Abstract: I think that our contemporary web services are doing fewer things, and doing them better, and our platforms are consolidating more information, more usefully.
The rise of the central service
Years ago I had a Windows Live Space. This was a weird blogging service slash Myspace clone, and an all-round fumbled gambit into the hastily developing world of social networking, by the ever-lovable Microsoft. Thing is, not all of my friends were on Windows Live, despite it being their first choice for email and chatting. This bugged me. Some kids had LJ, some had Xanga, and the lion’s share were on Myspace, of course. I thought, “I don’t want to sign up for all these different things and manage a million accounts, there should be some way that they can all be consolidated.”
Or, more accurately, “Everyone should decide to use the service I’m using.”
Then there was Facebook. It had photos that were taggable and statuses and chat and these new app things and games and best of all, everyone you knew was on it, something that happened practically overnight.
The fall of the central service
Now I’m going to make the bold claim that this utopian vision of togetherness is backwards, and that we are abandoning it without realising. Facebook has the world’s largest collection of photogtraphs, but more and more of the photos posted in timelines are coming from other services such as Instagram. Facebook has recently tweaked interface prompts to increase engagement, and — anecdotally — I have seen a lot of friends joining and engaging with twitter, and hearing that they log into Facebook but don’t create as much content as before. That’s interesting, and that’s bad for Facebook.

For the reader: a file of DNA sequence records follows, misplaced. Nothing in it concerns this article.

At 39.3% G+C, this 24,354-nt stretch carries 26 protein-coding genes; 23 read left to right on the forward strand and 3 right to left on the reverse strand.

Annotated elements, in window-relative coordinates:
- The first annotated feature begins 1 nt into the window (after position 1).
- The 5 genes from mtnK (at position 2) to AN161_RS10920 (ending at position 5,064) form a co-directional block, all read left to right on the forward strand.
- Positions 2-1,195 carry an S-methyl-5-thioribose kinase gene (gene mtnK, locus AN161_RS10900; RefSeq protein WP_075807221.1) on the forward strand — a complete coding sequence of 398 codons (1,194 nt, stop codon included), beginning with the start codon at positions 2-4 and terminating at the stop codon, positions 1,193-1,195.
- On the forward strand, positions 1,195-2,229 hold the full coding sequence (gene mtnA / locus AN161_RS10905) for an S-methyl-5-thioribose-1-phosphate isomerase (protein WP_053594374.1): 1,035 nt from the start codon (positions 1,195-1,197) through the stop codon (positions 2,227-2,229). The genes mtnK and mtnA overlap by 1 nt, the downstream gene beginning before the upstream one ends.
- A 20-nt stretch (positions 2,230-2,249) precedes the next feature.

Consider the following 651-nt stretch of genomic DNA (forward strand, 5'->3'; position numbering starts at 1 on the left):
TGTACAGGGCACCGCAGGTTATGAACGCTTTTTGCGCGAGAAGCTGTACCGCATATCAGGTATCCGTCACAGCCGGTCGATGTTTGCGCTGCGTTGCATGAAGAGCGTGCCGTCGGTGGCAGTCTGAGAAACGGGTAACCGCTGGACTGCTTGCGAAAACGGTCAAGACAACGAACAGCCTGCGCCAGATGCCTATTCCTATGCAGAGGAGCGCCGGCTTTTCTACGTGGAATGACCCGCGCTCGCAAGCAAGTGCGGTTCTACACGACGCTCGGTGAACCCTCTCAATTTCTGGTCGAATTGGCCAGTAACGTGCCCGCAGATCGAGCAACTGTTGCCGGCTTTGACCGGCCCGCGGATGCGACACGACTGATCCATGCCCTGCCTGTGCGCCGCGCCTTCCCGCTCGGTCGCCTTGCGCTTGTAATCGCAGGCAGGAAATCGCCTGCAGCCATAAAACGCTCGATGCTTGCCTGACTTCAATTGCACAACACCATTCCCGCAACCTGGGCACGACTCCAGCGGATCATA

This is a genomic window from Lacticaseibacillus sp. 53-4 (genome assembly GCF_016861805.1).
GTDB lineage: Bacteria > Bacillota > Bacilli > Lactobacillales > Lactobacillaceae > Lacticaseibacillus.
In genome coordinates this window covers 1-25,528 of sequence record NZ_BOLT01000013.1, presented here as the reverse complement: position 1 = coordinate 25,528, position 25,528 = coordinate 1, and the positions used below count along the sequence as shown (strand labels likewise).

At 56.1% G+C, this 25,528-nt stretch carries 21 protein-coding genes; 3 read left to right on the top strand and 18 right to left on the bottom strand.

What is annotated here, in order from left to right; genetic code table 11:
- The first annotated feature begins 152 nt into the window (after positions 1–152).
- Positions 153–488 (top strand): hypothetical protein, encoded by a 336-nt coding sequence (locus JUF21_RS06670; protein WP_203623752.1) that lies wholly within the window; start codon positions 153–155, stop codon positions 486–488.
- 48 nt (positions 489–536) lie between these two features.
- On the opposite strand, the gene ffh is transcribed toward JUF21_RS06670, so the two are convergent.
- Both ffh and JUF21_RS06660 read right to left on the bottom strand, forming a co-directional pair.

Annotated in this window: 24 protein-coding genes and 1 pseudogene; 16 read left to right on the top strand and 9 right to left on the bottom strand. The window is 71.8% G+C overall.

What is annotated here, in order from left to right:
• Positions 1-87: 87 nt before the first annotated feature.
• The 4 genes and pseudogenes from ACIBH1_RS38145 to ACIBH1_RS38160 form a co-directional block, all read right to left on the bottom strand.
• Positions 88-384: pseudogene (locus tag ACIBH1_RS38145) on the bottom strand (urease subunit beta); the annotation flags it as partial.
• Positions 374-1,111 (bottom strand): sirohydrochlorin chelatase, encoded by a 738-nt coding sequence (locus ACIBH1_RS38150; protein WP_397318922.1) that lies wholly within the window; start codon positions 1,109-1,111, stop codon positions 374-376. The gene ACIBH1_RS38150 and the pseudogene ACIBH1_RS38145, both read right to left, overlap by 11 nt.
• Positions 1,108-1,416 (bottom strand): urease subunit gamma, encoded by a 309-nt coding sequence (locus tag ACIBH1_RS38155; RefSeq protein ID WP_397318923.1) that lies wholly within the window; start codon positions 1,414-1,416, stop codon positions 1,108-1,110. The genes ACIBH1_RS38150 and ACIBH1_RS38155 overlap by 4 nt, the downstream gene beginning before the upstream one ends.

I’d posit two reasons for this:
- Specialised services are better at what they do (see Unix Principle)
- The devices we’re running these things on are getting better at giving us information ambiently.
Let’s leave point 1 for the moment, and look at point 2, because I made a graphic. Click to enlarge.
Even if we’re not all using KDE or Windows 8 (yet), maybe you have a sidebar application for Twitter. Maybe eBay integrates into your mobile phone’s messaging system so you can see new bids alongside your SMSs and emails at a glance.
I strongly believe that this is a paradigm we are working towards, because the fewer clicks or keypresses you need to get to your subject of interest, the better. Why should we waste screen estate on wallpaper and icons, when the icon itself tell you what you need to know?
I’ve overlooked and glazed over a lot of points, but start a discussion in the comments if the fancy takes you.